Snake risk for flooded Queenslanders

A snake crosses the Capricorn Highway, near Rockhampton, Queensland, Australia Snakes have been spotted seeking higher - and dryer - ground

Flushed out by Queensland's rising flood waters, deadly snakes are on the move in the region's cities and towns.

There are also fears that crocodiles are now floating in flood waters. Residents have been advised not to enter the waters.

The Australian state of Queensland is home to some of the world's most venomous snakes, including the Common or Eastern Brown snake, the Coastal Taipan and the Death adder, as well as saltwater crocodiles - among the largest of the species, and a notorious man-eater.

But now some of these dangerous creatures are on the move and the likelihood that they will come into contact with humans is increased.

Venomous snakes are climbing trees, seeking cover in homes and outbuildings and trying to find higher, dryer ground, meaning that the same number of snakes will be present in a smaller area.

Crocodiles too are dispersing, the limits of their natural habitat now vastly expanded.

Snake anti-venom

Ian Stephen, a reptile and amphibian specialist at the Zoological Society of London, said the transformation of the natural habitat might have an impact on their behaviour.

"Their whole landscape has changed," he explained.

The BBC's Nick Bryant: 'We just saw a snake nearby'

"Snakes have been reported to be a lot more cranky but with the crocs, it will bring them more into contact with people. Before, they were just restricted to estuaries and not that far inland, in the major rivers, but now their habitat is just massive."

The mayor of the city worst-affected by the floods, Rockhampton, says residents have reported seeing more snakes than usual, as well as the odd saltwater crocodile in the flooded Fitzroy River.

"We do not think they are a risk to public safety if people keep out of the waters, but if people do enter the waters their safety cannot be guaranteed," Brad Carter told The Australian newspaper.

Along with food and clean water, shots of snake anti-venom are reported to be among emergency supplies being flown in by helicopter to the area.

Kris Foster, a professional snake-catcher based in the Queensland city of Gladstone, some 100km (62 miles) south-east of Rockhampton, said the risk was real.

"We do have the the second most venomous snake in the world that lives in the area - the Common or Eastern Brown Snake," he said.

According to the Queensland Museum, the highly venomous snake can be pugnacious when provoked and rear up in a distinctive "S" shape. Mr Foster emphasises that although it may appear highly aggressive, the snakes are actually very nervous and will only attack when they perceive danger.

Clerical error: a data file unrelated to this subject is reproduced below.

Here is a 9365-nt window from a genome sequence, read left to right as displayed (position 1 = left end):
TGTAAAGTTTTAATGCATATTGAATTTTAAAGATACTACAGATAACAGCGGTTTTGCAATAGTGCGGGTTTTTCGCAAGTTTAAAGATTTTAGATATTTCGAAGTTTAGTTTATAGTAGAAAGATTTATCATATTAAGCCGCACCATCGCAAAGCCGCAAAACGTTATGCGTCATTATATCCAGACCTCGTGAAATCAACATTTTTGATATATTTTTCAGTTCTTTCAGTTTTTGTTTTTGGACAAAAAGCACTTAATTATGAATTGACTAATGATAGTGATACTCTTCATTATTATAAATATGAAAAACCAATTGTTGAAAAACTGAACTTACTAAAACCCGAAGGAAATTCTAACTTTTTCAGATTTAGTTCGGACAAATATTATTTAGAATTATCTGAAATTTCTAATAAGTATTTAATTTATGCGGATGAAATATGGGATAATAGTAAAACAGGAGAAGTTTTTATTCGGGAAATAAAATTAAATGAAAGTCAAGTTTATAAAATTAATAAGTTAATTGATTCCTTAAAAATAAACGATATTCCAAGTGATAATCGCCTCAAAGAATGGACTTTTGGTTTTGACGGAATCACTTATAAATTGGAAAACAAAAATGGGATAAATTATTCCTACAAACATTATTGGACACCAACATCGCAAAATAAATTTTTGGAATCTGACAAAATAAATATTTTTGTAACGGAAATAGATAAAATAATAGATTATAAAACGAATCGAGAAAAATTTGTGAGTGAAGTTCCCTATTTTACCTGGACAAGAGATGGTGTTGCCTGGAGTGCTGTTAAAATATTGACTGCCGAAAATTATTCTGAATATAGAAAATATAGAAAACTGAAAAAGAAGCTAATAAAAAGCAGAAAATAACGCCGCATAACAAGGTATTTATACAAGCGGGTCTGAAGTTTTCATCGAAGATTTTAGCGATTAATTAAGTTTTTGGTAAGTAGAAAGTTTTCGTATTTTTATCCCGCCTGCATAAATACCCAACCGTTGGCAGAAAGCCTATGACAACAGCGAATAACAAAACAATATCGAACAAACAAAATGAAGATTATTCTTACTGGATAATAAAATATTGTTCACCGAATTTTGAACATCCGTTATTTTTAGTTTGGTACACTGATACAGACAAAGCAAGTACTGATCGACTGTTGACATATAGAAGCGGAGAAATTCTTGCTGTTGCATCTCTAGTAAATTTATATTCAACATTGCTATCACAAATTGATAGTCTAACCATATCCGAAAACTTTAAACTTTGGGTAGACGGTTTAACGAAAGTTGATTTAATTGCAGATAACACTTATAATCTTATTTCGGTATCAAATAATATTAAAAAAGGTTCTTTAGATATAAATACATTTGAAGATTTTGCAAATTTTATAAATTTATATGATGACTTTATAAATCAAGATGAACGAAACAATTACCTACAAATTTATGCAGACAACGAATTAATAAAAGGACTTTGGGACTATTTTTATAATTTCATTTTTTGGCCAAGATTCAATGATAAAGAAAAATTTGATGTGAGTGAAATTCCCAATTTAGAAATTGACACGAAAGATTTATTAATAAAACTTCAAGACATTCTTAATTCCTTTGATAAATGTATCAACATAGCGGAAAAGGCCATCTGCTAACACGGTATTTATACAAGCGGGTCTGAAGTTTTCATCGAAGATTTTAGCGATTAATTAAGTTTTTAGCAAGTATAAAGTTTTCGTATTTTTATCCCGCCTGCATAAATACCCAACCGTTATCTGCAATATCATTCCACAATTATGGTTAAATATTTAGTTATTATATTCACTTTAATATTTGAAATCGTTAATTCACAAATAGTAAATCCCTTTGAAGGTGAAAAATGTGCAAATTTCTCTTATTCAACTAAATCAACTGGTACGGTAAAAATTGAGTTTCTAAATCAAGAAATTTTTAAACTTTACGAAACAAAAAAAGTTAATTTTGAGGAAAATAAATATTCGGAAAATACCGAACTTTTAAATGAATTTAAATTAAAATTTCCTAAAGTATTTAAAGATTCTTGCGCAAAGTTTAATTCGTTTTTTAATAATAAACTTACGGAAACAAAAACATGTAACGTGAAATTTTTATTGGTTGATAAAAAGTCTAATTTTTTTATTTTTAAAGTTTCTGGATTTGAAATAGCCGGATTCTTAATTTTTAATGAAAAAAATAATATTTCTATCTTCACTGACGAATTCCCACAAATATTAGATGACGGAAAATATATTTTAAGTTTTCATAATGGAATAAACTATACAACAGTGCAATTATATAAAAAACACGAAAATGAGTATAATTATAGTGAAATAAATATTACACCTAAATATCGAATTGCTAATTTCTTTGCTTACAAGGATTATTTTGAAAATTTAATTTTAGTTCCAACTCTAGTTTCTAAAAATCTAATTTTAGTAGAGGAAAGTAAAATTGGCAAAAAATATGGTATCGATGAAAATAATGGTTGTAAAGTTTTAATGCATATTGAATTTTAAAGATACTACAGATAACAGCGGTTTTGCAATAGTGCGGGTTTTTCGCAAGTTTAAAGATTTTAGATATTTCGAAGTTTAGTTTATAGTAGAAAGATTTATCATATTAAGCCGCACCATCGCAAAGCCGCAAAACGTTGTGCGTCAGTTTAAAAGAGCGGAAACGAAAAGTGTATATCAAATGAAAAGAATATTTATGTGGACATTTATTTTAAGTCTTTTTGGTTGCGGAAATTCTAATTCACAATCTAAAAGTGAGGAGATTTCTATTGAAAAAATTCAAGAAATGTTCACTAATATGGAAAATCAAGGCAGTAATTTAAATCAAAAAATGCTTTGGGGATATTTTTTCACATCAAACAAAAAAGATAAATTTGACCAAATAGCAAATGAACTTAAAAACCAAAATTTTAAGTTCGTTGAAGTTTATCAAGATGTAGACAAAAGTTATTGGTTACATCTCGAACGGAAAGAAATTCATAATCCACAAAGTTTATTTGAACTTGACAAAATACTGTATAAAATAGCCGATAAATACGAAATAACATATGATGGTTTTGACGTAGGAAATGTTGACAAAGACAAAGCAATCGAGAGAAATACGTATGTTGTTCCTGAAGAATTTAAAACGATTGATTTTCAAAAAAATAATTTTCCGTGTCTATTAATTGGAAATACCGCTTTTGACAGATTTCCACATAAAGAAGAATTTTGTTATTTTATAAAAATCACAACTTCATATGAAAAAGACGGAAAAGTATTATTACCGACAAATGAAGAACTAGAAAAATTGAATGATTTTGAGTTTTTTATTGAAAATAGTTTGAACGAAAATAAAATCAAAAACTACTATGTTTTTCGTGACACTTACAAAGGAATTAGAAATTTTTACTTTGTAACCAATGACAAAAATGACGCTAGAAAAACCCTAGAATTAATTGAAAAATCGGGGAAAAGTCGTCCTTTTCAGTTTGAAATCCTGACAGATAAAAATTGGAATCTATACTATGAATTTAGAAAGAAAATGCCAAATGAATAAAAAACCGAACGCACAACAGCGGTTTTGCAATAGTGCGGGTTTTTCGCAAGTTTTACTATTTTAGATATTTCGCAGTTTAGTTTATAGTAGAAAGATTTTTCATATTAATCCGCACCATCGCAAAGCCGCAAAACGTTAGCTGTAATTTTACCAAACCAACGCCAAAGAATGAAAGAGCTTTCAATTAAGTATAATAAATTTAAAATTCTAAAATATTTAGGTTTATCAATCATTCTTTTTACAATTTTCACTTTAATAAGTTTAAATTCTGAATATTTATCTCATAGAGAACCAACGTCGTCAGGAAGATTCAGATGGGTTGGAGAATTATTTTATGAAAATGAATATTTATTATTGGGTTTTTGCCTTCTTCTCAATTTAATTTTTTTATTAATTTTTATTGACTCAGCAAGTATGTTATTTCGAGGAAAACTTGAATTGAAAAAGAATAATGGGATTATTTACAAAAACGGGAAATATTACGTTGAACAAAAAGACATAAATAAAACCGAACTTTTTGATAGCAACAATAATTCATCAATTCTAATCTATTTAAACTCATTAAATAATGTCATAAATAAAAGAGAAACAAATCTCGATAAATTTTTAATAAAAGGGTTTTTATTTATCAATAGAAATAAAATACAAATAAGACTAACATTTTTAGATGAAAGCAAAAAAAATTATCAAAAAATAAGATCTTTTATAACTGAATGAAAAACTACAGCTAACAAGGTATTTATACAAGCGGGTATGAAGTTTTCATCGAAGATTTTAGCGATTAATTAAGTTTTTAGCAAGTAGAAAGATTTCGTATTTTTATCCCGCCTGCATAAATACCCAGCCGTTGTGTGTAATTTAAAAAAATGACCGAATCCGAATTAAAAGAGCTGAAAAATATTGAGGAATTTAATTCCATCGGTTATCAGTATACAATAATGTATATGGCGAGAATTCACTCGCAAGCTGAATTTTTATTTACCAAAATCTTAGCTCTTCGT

'Shy snake'

"Most of the time they try and get out of the way," he said of the Eastern Brown Snake. His advice to anyone who spots any kind of snake is not to try and tackle it in case it is venomous.

"We also have Coastal Taipan - they are a very shy snake and they don't like being around people - I've only come across 14 of them in the last 10 years," he said.

Death Adder (generic image of species of snake) The Death Adder - very rare, but very dangerous

"There is also the Death Adder, they are very scarce but they're among the fastest-striking snakes on the planet. They hide under leaf litter and use their tail as a lure, rippling it in front of the prey."

Snakes, whose bodies rely on the warmth of the sun to warm them and speed digestion, are more active in the summer months, he says. He adds that the intense rain will have cooled the environmental temperatures, meaning they are probably calmer.

"At the moment, the temperatures are down, their metabolic rate has slowed down, their bodies aren't chewing a lot of food, they aren't seeking food," he said, explaining that in these conditions snakes can often go for several weeks, and even months, without eating.

Meanwhile, the saltwater crocodiles indigenous to the Queensland area may be getting hungry, Mr Stephen says.

"Only the larger ones are capable of killing. The more hungry they are, the greater the likelihood of an attack. When it is high water, it is harder for the crocs to get food."

Among the largest of the crocodile varieties, they grow - over the course of decades - to up to six or seven metres in length.

But, despite their aggression, he agrees that the principal risk to Queenslanders is likely to be snake bites rather than crocodile attacks.

"Snakes are only aggressive when they are cornered and they have nowhere to run, but, unfortunately, that is the situation now, you are more likely to come across a grumpy and dangerous snake."

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